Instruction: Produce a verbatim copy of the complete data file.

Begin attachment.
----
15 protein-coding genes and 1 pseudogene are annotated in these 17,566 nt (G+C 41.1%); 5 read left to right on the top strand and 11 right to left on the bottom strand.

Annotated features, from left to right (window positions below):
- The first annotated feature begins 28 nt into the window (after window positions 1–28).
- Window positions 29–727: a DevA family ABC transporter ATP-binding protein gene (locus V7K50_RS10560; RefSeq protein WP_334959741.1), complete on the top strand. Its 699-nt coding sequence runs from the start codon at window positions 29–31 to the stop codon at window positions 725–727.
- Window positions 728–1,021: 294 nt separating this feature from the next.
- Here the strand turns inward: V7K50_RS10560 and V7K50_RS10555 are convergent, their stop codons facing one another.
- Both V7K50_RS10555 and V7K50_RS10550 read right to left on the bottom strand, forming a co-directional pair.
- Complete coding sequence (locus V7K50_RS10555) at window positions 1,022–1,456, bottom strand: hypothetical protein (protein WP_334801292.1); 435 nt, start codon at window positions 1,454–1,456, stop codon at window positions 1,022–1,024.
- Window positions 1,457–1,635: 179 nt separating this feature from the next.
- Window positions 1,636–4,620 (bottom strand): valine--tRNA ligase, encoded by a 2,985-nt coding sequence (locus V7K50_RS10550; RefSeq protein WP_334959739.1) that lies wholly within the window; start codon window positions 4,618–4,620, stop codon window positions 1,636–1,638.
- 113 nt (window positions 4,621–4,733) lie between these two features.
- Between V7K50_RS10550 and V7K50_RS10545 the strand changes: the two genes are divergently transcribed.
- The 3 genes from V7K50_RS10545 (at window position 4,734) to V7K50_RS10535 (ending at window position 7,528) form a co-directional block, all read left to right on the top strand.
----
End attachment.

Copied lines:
15 protein-coding genes and 1 pseudogene are annotated in these 17,566 nt (G+C 41.1%); 5 read left to right on the top strand and 11 right to left on the bottom strand.

Annotated features, from left to right (window positions below):
- The first annotated feature begins 28 nt into the window (after window positions 1–28).
- Window positions 29–727: a DevA family ABC transporter ATP-binding protein gene (locus V7K50_RS10560; RefSeq protein WP_334959741.1), complete on the top strand. Its 699-nt coding sequence runs from the start codon at window positions 29–31 to the stop codon at window positions 725–727.
- Window positions 728–1,021: 294 nt separating this feature from the next.
- Here the strand turns inward: V7K50_RS10560 and V7K50_RS10555 are convergent, their stop codons facing one another.
- Both V7K50_RS10555 and V7K50_RS10550 read right to left on the bottom strand, forming a co-directional pair.
- Complete coding sequence (locus V7K50_RS10555) at window positions 1,022–1,456, bottom strand: hypothetical protein (protein WP_334801292.1); 435 nt, start codon at window positions 1,454–1,456, stop codon at window positions 1,022–1,024.
- Window positions 1,457–1,635: 179 nt separating this feature from the next.
- Window positions 1,636–4,620 (bottom strand): valine--tRNA ligase, encoded by a 2,985-nt coding sequence (locus V7K50_RS10550; RefSeq protein WP_334959739.1) that lies wholly within the window; start codon window positions 4,618–4,620, stop codon window positions 1,636–1,638.
- 113 nt (window positions 4,621–4,733) lie between these two features.
- Between V7K50_RS10550 and V7K50_RS10545 the strand changes: the two genes are divergently transcribed.
- The 3 genes from V7K50_RS10545 (at window position 4,734) to V7K50_RS10535 (ending at window position 7,528) form a co-directional block, all read left to right on the top strand.